In the "Clarification of Briefing Policy" e-mail, Pamela Miranda said that the vendors widely misinterpreted the policy change. The vendor community did not “misinterpret” the line item in the AR Quarterly Call e-mail, because it was very clearly stated that there was a change in policy:

“Updates and Reminders … As of March 31: … Standard Vendor Briefings will be 30 minutes long”.

It was not like the agenda item was worded as an open item like “Discussion: Should there be a standard for shorter regular briefings in order to open up more briefing slots?” So please Gartner do not blame the vendor community's reading skills.

Nor was this a case of Gartner “miscommunication” – the managers wrote exactly what had already happened, a change in policy. What took Gartner by surprise was the reaction. It never occurred to them that the vendors would object. It is common after all for Gartner to impose changes in policy by fiat without trying to get buy-in from those stakeholders affected. This is a classic case of a powerful near-monopolist doing whatever it wants. As Lord Acton said “Power corrupts, absolute power corrupts absolutely” and with its influence over vendor revenues Gartner is very, very powerful indeed. This leads to the classic arrogance of people or institutions who have never had their actions questioned.

Oh, did you notice that in the "Clarification" e-mail that the policy was not pulled for further discussion, but left in place? So, the Vendor Briefing managers screwed up and tried to spin themselves out of it, without really changing anything.

Another aspect of the amateur hour is the poor job done communicating the change both internally and externally. The policy change was not and still is not published on gartner.com on the “Vendor Relations” page. Analysts did not know. A small non-scientific study of the analyst community showed that analysts were not told about the policy change.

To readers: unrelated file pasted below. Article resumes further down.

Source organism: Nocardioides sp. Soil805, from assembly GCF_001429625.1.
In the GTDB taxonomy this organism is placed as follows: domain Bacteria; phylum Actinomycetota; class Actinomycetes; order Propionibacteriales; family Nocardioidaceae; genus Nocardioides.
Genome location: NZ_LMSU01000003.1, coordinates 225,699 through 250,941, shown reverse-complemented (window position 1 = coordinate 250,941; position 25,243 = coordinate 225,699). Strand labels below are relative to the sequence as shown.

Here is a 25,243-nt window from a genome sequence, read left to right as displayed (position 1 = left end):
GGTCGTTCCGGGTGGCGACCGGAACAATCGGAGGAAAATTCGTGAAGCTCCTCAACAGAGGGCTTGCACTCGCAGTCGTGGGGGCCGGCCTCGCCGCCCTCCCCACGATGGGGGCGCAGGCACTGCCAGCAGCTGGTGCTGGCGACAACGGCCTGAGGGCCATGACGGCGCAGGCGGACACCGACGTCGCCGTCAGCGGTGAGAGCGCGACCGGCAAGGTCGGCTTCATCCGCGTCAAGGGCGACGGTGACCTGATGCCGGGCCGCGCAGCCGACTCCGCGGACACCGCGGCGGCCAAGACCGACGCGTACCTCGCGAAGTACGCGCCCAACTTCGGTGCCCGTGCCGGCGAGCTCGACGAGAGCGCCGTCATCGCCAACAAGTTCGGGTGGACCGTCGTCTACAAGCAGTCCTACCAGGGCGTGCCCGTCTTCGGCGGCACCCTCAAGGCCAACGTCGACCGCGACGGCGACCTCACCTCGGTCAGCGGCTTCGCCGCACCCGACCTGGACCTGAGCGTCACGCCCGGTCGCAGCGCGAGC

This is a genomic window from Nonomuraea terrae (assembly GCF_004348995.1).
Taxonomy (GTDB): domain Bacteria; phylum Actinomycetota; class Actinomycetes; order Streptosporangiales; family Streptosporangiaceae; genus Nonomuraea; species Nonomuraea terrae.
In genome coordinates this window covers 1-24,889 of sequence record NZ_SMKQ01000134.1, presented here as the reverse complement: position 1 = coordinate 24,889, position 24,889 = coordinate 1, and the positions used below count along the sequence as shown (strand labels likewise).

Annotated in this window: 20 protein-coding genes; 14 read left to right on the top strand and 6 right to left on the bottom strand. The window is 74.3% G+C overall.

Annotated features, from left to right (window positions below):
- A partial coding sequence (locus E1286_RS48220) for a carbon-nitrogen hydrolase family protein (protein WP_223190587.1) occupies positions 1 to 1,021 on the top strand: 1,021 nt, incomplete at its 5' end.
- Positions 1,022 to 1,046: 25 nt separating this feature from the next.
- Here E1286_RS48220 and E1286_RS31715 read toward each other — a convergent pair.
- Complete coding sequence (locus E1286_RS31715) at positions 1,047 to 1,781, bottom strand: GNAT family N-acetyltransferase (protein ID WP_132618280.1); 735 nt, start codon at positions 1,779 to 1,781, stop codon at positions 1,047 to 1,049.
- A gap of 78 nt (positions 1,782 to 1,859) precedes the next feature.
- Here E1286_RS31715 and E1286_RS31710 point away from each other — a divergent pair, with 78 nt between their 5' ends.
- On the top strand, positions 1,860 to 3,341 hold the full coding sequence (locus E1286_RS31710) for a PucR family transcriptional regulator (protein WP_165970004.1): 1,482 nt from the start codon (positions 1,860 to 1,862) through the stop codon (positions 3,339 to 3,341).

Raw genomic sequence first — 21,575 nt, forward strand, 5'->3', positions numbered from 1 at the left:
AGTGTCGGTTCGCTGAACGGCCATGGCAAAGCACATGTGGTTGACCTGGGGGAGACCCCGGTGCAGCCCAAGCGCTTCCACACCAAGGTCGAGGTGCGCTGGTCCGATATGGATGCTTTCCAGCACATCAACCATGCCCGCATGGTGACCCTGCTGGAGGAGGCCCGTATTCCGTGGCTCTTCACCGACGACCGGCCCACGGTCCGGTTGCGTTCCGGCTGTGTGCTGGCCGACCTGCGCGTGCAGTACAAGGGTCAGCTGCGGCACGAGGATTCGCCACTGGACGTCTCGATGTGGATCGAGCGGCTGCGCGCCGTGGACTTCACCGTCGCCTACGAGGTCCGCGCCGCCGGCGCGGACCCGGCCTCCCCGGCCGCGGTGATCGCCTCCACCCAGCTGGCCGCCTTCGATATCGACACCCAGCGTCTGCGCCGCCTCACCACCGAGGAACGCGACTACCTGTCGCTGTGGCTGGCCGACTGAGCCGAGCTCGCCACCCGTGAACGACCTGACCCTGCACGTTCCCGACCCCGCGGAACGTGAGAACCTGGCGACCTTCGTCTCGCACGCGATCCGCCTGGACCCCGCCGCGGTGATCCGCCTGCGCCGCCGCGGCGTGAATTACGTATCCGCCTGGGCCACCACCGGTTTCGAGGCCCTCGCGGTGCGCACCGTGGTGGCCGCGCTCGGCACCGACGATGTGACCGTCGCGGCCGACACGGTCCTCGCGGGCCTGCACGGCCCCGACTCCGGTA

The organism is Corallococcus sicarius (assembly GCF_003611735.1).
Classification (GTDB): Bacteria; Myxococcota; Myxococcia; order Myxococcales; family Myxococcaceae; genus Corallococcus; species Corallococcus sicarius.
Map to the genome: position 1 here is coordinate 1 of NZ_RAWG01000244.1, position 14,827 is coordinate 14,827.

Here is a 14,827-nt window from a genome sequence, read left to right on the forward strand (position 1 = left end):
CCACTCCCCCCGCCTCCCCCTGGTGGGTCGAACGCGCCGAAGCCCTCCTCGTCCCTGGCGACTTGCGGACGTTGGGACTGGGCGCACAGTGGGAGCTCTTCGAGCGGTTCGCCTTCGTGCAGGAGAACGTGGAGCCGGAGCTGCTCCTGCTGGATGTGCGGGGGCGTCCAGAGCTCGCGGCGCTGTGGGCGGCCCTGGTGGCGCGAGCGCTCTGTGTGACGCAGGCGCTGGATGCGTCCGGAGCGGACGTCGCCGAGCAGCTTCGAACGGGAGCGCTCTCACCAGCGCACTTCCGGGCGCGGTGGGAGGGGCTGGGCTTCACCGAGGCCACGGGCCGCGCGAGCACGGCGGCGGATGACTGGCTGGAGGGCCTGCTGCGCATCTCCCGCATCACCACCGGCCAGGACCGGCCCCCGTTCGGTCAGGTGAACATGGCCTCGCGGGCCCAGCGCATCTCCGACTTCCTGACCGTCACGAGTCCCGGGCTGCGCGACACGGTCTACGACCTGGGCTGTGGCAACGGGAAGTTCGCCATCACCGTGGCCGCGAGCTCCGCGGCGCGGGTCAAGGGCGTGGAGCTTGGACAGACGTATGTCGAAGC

There is an e-mail being passed around – always with a LOL – where a wag pulled some bullet points from the “Observations on Analyst Relations” presentation that Laura McLellan gave and made only one small change to turn the points back on Gartner:

IT Vendor Perceptions of Gartner Vendor Briefings Department - Negative

* Defensive & suspicious
* Gatekeeper (vendor AR = enemy)
* Self-important
* Territorial
* Roadblock
* Don’t understand how analysts work


Gartner talk with us, just don’t impose your will by fiat. Next time Gartner Vendor Relations is considering a policy change that impacts vendors, it should start a dialog on the Ombudsman blog to get the vendors’ input. You might be surprise that the vendors are more than happy to work with you rather than just scream bloody murder when the next change is imposed on us.

Friday, 3 March 2006

The Borg AR call

We were hoping that Joe, Duncan or Dave would write a take on Wednesday's Gartner call as it was really quite dull... The only really funny thing was that Pamela Miranda referred to the Miranda act, so she must have read this Gartner Watch post.

Laura McLellan, Gartner Research VP was first to speak. She covers vendor (IT providers) marketing strategies research. She started to say Gartner was not going to start to analyse AR (as the Oracle AR VP pointed out, this would be a conflict of interest) and compete with KGC.

She had an interesting take on analyst taxonomy, depicting it as an inverted triangle: on top analyst which are end users focussed (advise buyers), in the middle market watchers (who look at forecasts and trends) and on the bottom (tip) the vendor focussed analysts (advise sellers). Quite why the triangle is inverted, we don't know -there may be more user facing analysts in Gartner but in the overall analyst landscape the vendor facing analysts outnumber them by far. ARmadgeddon will be publishing an official Analyst Taxonomy soon. She then said that you need to adapt your approach to the kind of analysts. Not exactly new news but maybe a useful reminder.